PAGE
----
We would like to recognize and thank the following members of the church who have faithfully served our church and the Lord for 50 years and longer.  
(Call the church office if you would like to celebrate with and for them).

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Joint Worship with the
Ebenezer Wesleyan Church
 

On October 2, 2011, members of the First Presbyterian Church of Greenlawn joined with members of the Ebenezer Wesleyan Church up in the C.E. hall to celebrate World Communion Sunday.  What a worship-full experience we had in each other’s company.   And what amazing hospitality!
As I later wrote Pastor Rochemond, the coffee hour fellowship our Haitian brothers and sisters hosted for us would have put most Presbyterian churches to shame.    But the hospitality we experienced exemplified a generosity of the Spirit, further testimony to the will of our Lord who prayed that we may all be one.
And so we discovered, as we often do in our mission relationships, that although we sometimes suppose ourselves to be the benefactors, we are really the ones on the receiving end, recipients of the triune love
of God in the neighbors God has given
us to love. 

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45 LIFE LESSONS
~Regina Brett, 90 years old, of the Plain Dealer, Cleveland , Ohio.

  "To celebrate growing older, I once wrote the 45 lessons life taught me. It is the most requested column I've ever written.
My odometer rolled over to 90 in August, so here is the column once more”:

1.  Life isn't fair, but it's still good.
2.  When in doubt, just take the next small step.
3.  Life is too short – enjoy it.
4.  Your job won't take care of you when you are sick. Your friends and family will.
5.  Pay off your credit cards every month.
6.  You don't have to win every argument. Stay true to yourself.
7.  Cry with someone. It's more healing than crying alone.
8.  It's OK to get angry with God. He can take it.
9.  Save for retirement starting with your first paycheck.
10. When it comes to chocolate, resistance is futile.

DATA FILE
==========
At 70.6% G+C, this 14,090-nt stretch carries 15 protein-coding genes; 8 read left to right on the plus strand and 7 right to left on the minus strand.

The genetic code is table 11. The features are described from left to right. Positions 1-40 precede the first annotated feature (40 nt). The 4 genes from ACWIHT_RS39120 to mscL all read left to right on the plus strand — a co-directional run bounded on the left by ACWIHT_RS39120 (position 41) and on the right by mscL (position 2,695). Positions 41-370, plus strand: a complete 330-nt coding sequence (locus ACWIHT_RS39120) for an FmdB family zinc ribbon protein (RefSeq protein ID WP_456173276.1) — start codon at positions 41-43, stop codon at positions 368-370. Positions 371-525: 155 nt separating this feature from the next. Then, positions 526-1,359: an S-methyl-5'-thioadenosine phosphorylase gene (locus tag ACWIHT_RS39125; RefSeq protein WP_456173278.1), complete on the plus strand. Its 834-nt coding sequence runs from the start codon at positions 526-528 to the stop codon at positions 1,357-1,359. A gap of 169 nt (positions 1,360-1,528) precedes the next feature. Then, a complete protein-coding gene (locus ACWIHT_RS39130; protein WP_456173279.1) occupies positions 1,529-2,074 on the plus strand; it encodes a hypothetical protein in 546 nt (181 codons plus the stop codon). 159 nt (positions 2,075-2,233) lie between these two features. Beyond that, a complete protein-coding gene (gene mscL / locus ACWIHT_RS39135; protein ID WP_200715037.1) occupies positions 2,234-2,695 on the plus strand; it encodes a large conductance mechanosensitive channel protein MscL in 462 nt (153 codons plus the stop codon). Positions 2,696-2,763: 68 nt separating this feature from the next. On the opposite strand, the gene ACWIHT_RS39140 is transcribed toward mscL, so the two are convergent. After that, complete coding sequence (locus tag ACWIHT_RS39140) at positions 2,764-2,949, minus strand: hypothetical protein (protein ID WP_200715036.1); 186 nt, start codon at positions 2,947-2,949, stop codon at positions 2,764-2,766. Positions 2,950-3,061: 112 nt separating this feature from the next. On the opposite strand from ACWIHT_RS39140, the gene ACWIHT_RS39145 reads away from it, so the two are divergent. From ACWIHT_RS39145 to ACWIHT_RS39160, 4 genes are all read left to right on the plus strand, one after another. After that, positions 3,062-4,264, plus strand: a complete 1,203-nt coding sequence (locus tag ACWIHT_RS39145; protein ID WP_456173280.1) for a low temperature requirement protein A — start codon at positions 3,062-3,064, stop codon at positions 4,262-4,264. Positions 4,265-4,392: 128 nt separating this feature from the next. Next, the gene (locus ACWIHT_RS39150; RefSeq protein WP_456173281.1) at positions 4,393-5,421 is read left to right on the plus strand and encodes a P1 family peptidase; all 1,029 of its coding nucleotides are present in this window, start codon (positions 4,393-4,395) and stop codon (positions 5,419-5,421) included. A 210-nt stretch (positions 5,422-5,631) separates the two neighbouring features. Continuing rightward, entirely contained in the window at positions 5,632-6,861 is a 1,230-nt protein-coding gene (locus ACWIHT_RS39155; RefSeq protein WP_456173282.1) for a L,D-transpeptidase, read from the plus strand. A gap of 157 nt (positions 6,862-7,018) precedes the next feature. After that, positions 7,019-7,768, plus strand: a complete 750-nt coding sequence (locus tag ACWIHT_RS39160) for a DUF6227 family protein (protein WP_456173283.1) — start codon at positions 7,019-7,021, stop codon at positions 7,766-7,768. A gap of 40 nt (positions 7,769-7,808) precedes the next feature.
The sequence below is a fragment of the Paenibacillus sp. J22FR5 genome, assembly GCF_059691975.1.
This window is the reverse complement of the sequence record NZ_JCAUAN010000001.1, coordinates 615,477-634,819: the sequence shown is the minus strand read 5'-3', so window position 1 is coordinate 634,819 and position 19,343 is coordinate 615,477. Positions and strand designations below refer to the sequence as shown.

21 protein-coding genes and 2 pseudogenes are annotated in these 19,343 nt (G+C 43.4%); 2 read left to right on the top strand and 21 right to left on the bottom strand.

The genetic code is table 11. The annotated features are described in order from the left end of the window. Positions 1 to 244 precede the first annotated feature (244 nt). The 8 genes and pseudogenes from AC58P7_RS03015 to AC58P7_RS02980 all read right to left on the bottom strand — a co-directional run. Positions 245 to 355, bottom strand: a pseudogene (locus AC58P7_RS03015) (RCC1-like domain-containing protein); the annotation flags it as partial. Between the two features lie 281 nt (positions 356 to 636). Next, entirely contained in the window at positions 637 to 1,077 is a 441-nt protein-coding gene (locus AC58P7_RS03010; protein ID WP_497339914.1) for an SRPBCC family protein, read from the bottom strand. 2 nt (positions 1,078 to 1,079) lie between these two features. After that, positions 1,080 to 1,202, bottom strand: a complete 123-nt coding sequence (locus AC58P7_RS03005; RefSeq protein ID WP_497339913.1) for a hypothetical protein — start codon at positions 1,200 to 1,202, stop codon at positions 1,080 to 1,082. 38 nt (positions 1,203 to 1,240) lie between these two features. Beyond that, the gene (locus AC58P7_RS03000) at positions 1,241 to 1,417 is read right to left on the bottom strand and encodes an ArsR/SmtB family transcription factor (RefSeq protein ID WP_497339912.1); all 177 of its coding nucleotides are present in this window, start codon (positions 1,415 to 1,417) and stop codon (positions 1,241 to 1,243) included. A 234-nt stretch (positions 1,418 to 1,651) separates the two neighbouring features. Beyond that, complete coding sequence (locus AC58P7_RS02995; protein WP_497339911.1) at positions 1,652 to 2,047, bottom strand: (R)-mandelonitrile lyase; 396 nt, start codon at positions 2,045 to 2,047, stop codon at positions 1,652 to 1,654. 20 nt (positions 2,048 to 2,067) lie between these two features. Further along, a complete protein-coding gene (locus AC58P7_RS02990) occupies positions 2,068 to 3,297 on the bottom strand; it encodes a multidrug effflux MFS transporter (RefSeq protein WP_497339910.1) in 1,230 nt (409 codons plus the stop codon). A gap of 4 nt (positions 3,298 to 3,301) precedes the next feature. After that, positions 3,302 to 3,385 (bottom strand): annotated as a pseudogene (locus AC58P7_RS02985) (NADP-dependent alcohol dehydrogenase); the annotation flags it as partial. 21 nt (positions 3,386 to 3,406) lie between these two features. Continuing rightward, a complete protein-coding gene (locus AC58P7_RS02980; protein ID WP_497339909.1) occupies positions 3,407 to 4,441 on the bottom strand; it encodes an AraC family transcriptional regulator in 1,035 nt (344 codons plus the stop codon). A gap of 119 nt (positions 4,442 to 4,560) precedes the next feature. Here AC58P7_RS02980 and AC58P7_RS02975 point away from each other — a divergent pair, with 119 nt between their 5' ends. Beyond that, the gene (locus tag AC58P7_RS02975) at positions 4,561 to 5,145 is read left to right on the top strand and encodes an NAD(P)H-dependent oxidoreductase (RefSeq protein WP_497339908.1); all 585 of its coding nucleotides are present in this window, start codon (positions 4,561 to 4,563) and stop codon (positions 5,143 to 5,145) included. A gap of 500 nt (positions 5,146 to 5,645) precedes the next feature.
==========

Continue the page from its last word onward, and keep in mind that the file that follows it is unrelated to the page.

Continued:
11. Make peace with your past so it won't screw up the present.
12. It's OK to let your children see you cry.
13. Don't compare your life to others. You have no idea what their journey is all about.
14. If a relationship has to be a secret, you shouldn't be in it.
15. Everything can change in the blink of an eye, but don't worry, God never blinks.
16. Take a deep breath. It calms the mind.
17. Get rid of anything that isn't useful. Clutter weighs you down in many ways.
18. Whatever doesn't kill you really does make you stronger.
19. It's never too late to be happy. But it’s all up to you and no one else.
20. When it comes to going after what you love in life, don't take no for an answer.
21. Burn the candles, use the nice sheets, wear the fancy lingerie. Don't save it for a special occasion. Today is special.
22. Over prepare, then go with the flow.
23. Be eccentric now. Don't wait for old age to wear purple.
24. The most important sex organ is the brain.
25. No one is in charge of your happiness but you.
26. Frame every so-called disaster with these words 'In five years, will this matter?'
27. Always choose life.
28. Forgive
29. What other people think of you is none of your business.
30. Time heals almost everything. Give time time.
31. However good or bad a situation is, it will change.
32. Don't take yourself so seriously. No one else does.
33. Believe in miracles.
34. God loves you because of who God is, not because of anything you did or didn't do.
35. Don't audit life. Show up and make the most of it now.
36. Growing old beats the alternative of dying young.
37. Your children get only one childhood.
38. All that truly matters in the end is that you loved.
39. Get outside every day. Miracles are waiting everywhere.
40. If we all threw our problems in a pile and saw everyone else's, we'd grab ours back.
41. Envy is a waste of time. Accept what you already have, not what you need
42. The best is yet to come...
43. No matter how you feel, get up, dress up and show up.
44. Yield.
45. Life isn't tied with a bow, but it's still a gift."

 

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Christmas Season
Worship Scheduling

Our Living Nativity is scheduled for Sunday, December 10th at 5 p.m. followed by our community dinner.   We will join together for regular worship at 10:30 AM on Sunday, December 24th, and will celebrate Christmas Eve with a candlelight service at
8 PM that evening.

December 31st is Pajama Sunday.  Don’t dress up for church, dress down. Come to church the last day of the year in your PJs; your warm fuzzy fleeces; or those comfy clothes that you would wear in the company of those you love and trust, those with whom you feel safe and comfortable.

ANNUAL LIVING NATIVITY
SUNDAY, DECEMBER 10TH
5:00 PM
CHRISTMAS DINNER
6:00 PM

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Thank you to all who participated!

Spotlights - Andrew Infranco & Matthew Polcer
Sound - Mark Polcer
Narrator - Pastor Fred Woodward
Directors - Dawn Polcer & Debbie Eitel
Chef - Gary Prentiss

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Advent